First take: Spinergy wheels for heavy riders

Posted by SuperClydesdale on July 27, 2010 under Road Bike Components, Wheels | 2 Comments to Read

After my experience with Mavic SSL SCs, which was a $1,000 set of wheels that proved to be far too flimsy for the massive weight and power of an aggressive Clydesdale rider (a.k.a, “me”), I retreated to the relative comfort of a 32-spoke traditional steel-spoked wheelset.  In exchange for the extra weight and utilitarian appearance, I was told that these wheels with Dura Ace hubs and laced to Mavic CXP 22 rims with heavy-guage spokes were supposed to be indestructibly Clydesdale-proof.  I figured, what the heck – as a Super Clydesdale, why do I need to have sexy wheels?  The entire package (me on my bike) is so over-the-top great looking, I really don’t need any bling to look freakin’ terrific.

In lamenting my wheel problems, I often get notes from big guys about their wheelsets.  I hear all sorts of comments:

  • Try brand XYZ, they are bombproof
  • “I rode this wheelset for 1,000,000 miles with no problem”
  • “I weigh 900 pounds and I’ve been using the same wheelset since I was 19 with no problems.”
  • I use these wheels on my bike and my car, and they are terrific.

Some of these are wheels that I know for a fact are not meant for heavy riders.  I can only wonder how some people ride.  They must ride in some sort of Cyclotopia – where the streets are all downhill, smooth and prestine.   Not me.  I ride hills, lots of hills, with significant climbing (> 10% gradient is not uncommon).  In both directions.  I ride patchwork quilts of potholes that pass as roads in El Dorado County, California.   They are not technically roads in the strict definition of the term.  These are roads that were chipseal during the California Gold Rush, and have since been maintained by the El Dorado County Department of Transportation – which is like having your dentistry work be done by a carpenter – he doesn’t know what he’s doing, doesn’t have the proper tools, but at the end of the day, the job will be called “done” so he can go grab a beer.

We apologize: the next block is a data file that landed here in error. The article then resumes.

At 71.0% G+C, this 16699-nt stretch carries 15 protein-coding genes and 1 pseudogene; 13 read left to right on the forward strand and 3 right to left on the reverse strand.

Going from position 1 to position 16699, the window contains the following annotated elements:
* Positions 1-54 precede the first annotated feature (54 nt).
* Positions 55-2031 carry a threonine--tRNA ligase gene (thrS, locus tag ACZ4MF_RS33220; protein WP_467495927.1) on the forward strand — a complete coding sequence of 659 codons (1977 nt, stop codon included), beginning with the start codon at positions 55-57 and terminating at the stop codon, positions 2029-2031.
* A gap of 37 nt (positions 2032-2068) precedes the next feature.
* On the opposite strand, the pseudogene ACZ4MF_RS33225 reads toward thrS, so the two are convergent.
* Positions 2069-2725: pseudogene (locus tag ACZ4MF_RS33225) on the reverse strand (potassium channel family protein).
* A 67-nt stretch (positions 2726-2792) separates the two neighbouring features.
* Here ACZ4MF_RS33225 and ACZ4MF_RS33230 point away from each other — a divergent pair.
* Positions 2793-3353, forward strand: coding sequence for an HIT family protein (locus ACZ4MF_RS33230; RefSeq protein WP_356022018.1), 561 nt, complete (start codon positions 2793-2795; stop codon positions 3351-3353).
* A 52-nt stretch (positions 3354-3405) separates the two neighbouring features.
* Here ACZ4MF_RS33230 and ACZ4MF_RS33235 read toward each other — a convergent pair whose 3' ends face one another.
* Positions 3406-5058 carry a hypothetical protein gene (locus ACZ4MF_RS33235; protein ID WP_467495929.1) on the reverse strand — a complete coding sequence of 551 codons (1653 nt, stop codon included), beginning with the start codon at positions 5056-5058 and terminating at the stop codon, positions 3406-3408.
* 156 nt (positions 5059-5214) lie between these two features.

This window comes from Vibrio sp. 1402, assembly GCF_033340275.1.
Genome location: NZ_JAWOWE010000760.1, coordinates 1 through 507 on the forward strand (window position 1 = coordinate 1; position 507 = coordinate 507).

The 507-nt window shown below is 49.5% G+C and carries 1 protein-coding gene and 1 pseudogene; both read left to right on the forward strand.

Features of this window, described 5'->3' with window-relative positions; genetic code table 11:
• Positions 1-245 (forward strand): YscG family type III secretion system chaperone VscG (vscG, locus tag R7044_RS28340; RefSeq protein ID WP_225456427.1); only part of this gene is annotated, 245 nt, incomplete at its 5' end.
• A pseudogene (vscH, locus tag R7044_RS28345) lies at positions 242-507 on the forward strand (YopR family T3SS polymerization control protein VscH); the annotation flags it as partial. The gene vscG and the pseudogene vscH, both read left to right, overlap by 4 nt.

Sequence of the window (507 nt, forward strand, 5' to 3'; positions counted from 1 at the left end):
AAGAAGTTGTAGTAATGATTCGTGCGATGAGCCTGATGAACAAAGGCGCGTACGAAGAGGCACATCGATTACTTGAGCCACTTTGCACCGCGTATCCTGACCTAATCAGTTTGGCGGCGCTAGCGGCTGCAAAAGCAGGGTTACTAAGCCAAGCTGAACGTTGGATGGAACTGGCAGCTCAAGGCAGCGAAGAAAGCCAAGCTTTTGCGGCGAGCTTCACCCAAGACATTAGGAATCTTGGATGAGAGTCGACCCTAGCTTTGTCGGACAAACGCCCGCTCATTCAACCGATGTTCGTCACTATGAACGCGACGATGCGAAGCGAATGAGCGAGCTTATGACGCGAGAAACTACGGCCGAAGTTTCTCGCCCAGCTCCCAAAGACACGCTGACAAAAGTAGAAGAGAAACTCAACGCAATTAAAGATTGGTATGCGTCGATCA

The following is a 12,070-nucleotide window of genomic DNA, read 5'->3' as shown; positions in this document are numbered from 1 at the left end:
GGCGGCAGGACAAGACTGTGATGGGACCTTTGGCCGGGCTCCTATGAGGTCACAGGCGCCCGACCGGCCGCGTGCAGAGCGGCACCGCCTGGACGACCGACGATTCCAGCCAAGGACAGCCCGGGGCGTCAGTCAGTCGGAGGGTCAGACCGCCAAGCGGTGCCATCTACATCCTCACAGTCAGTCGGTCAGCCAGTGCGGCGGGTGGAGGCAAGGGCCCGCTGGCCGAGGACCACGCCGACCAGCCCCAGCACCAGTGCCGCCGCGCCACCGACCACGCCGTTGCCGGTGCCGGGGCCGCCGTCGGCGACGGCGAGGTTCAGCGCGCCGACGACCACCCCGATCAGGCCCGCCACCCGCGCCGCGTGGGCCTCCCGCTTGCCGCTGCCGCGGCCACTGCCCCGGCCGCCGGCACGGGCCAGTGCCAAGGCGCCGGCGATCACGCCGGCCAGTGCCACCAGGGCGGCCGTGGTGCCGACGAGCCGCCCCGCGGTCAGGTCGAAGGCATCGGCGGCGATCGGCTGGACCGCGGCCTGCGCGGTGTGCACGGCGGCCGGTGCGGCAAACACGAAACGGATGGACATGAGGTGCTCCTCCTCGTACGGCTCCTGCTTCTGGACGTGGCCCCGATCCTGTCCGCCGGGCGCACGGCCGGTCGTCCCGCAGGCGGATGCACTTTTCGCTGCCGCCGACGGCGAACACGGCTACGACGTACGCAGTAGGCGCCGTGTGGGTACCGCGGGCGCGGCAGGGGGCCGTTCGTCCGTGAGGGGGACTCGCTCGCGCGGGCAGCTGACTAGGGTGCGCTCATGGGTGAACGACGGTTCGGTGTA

To compound the pressures on my wheels, I get out of the saddle a lot.  And I occasionally sprint.